As we introduced our Parker Sporlan webinar series we realized that we couldn't possibly answer all the questions in that short amount of time. We decided to create Climate Control blogs to answer some of the more pressing questions. This is the second of three blogs answering questions from our Supermarket Seminar Series: Metering Devices, TEVs.
Q: In my experience, balanced port valves can operate at a much lower pressure drop than a standard valve. Is this correct? And why do they work much better at a lower head pressure in the winter?
A: Balanced port valves are typically utilized to neutralize the opening force on a TEV that could be contributed by high side pressure. This comes into consideration with high-pressure refrigerants, like R-410A, and large capacity systems. The Balanced Port does allow the valve to modulate down to approximately 25% of rated valve capacity vs. 30% for a non-balanced or conventional valve. Customers have selected oversized balanced port valves for some applications. This selection technique contributes to the valve's ability to adequately function in winter conditions in the absence of head pressure controls.
Q: What applications require balanced port valves versus internally or externally equalized valves?
A: Balanced port valves are used in many applications ranging from small refrigeration units to large air conditioning systems. Please refer to the previous Question and Answer for more details regarding balanced port valves. Internally equalized valves sample evaporator pressure at the valve's outlet fitting and are suitable for use on systems with low-pressure drop across the evaporator coil. Externally equalized valves sample evaporator pressure at the installation point of the equalizer line. This is typically downstream from the sensing bulb of the Thermostatic Expansion Valve. An externally equalized valve is required if the pressure drop across the evaporator is high or a distributor is fitted in the system.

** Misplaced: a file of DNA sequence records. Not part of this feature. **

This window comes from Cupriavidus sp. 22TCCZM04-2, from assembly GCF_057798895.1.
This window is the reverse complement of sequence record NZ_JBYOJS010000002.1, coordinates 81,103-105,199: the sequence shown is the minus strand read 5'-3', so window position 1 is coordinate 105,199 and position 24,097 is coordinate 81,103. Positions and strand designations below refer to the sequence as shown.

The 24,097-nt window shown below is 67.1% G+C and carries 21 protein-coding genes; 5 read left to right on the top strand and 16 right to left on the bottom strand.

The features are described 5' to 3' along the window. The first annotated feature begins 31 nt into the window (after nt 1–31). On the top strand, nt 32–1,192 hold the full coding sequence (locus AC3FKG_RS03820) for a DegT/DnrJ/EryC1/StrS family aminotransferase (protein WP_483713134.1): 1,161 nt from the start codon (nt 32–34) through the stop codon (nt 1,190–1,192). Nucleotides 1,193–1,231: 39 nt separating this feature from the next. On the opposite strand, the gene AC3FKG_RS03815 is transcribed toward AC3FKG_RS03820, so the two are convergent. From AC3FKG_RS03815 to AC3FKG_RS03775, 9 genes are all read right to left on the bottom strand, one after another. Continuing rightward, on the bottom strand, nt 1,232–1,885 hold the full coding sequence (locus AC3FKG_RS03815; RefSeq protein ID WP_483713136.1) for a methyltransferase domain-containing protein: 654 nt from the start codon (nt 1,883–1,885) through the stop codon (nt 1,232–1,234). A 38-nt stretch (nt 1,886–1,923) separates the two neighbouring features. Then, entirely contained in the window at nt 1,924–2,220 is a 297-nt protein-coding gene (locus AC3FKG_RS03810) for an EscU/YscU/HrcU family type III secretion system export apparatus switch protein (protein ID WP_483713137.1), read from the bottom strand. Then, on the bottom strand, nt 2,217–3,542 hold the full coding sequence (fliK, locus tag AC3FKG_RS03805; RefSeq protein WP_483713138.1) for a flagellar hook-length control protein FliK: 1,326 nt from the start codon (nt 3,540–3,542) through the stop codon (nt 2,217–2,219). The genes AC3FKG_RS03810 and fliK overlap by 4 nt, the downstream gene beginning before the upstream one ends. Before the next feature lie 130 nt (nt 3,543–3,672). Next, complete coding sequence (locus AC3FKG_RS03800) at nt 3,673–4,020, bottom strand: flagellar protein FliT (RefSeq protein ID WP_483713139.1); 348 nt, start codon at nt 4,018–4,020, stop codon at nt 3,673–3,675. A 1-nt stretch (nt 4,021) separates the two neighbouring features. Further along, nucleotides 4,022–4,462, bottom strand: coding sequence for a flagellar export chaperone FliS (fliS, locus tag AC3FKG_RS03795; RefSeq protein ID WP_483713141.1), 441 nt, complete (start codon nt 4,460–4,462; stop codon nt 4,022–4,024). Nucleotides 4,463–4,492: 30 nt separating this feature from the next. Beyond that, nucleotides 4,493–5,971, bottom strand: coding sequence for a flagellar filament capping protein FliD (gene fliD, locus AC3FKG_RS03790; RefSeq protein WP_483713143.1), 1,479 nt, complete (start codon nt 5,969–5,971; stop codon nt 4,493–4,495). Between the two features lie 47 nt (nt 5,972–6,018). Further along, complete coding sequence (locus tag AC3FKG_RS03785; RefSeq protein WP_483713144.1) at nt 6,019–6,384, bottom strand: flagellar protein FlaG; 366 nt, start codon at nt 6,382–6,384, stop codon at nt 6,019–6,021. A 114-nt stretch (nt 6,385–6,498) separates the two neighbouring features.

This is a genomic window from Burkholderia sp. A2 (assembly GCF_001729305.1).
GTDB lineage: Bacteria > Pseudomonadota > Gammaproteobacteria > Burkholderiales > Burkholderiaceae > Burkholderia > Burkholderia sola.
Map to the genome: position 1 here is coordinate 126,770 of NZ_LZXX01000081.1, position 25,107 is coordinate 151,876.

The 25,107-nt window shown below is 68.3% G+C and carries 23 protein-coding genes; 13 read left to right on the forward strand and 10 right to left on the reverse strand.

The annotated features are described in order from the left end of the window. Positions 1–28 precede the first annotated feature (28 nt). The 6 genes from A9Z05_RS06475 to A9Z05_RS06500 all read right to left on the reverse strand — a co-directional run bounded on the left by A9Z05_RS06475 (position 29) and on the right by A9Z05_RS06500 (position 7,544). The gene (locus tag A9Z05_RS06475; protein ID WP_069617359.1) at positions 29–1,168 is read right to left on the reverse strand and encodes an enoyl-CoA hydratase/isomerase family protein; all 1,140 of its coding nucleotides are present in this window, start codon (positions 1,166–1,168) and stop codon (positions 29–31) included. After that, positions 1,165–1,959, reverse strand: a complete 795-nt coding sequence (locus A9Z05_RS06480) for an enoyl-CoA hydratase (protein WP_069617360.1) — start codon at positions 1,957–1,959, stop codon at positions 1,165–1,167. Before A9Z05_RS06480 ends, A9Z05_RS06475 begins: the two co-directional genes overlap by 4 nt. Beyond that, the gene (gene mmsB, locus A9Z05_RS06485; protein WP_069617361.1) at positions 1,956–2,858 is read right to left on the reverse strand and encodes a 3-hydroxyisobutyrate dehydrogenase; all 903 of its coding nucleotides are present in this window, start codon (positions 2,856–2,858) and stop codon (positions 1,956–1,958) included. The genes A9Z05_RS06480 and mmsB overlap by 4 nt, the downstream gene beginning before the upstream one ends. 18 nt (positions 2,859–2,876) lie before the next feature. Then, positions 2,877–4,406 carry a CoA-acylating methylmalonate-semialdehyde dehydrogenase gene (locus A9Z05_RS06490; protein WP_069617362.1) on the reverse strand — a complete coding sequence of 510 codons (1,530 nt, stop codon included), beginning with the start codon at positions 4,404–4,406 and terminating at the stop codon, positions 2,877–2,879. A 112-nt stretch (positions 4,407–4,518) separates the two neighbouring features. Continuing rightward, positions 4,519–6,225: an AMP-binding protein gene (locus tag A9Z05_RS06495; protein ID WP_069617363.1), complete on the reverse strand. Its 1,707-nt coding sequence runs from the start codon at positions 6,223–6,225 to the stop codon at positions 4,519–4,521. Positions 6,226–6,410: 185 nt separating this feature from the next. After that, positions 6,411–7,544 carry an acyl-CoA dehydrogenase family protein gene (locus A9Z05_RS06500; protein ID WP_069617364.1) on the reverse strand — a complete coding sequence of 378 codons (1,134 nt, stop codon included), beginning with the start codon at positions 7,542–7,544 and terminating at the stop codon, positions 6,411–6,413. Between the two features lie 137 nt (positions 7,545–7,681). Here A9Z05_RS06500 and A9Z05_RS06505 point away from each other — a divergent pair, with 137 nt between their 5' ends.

Q: Are balanced port valves available as either internally or externally equalized? And do they come in larger tonnage for HVAC?
A: Yes, balanced port valves are available as internally equalized and externally equalized versions. Balanced port valves are available in small, fractional tonnage capacities and are available up to 70 tons and more depending upon the refrigerant and the application.
Q: What is the part number of that superheat adjustment tool? This information would be handy for our technicians.
A: The superheat adjustment tool is only available through the Sporlan Store. Please contact your Sporlan Field Sales Engineer for assistance.
Q: Packing nut versus adjustment nut, is this the same item?
A: No, these two items are not the same. Some TEVs are manufactured with a packing nut. The packing nut is used to loosen or tighten the adjustment stem packing material around the adjustment stem. The adjusting stem is used to change the superheat setting of the TEV, and it may be accessed once the seal cap has been removed. If the TEV has a packing nut, it must first be loosened in order to allow the adjustment stem to be easily turned to set superheat. The packing nut must then be retightened to reduce leakage around the adjustment stem. Finally, the seal cap must be reinstalled as the final protective measure against leaks.
Q: Have you had issues with turning the adjustment too far and turning the disc to where it will not allow you to adjust the valve anymore?
A: It is possible to damage the adjustment mechanism on a TEV through abuse by using a wrench that is too large, etc. While this is not common, it can happen. If it does, either replace the valve or replace the adjustable bottom cap assembly.
Q: When is it recommended to use a ZP thermostatic charge?
A: Use the ZP thermostatic charge for low-temperature refrigeration systems, with evaporator temperatures ranging from 0ᵒF down to -40ᵒF, and when it is necessary to limit evaporator pressure during pulldown.
Q: What is the difference between Z and ZP thermostatic charge?
A: The Z and ZP thermostatic charges have the same low temperature operating range. Use both for evaporators with temperatures ranging from 0ᵒF down to -40ᵒF. However, the ZP has the maximum operating pressure feature built into the thermostatic charge and can limit evaporator pressure during pulldown. The Z thermostatic charge does not include this feature. The Z and ZP thermostatic charges are not intended as replacements, and each serves its own unique purpose.
Article contributed by Jim Jansen, senior application engineer, Sporlan Division of Parker Hannifin
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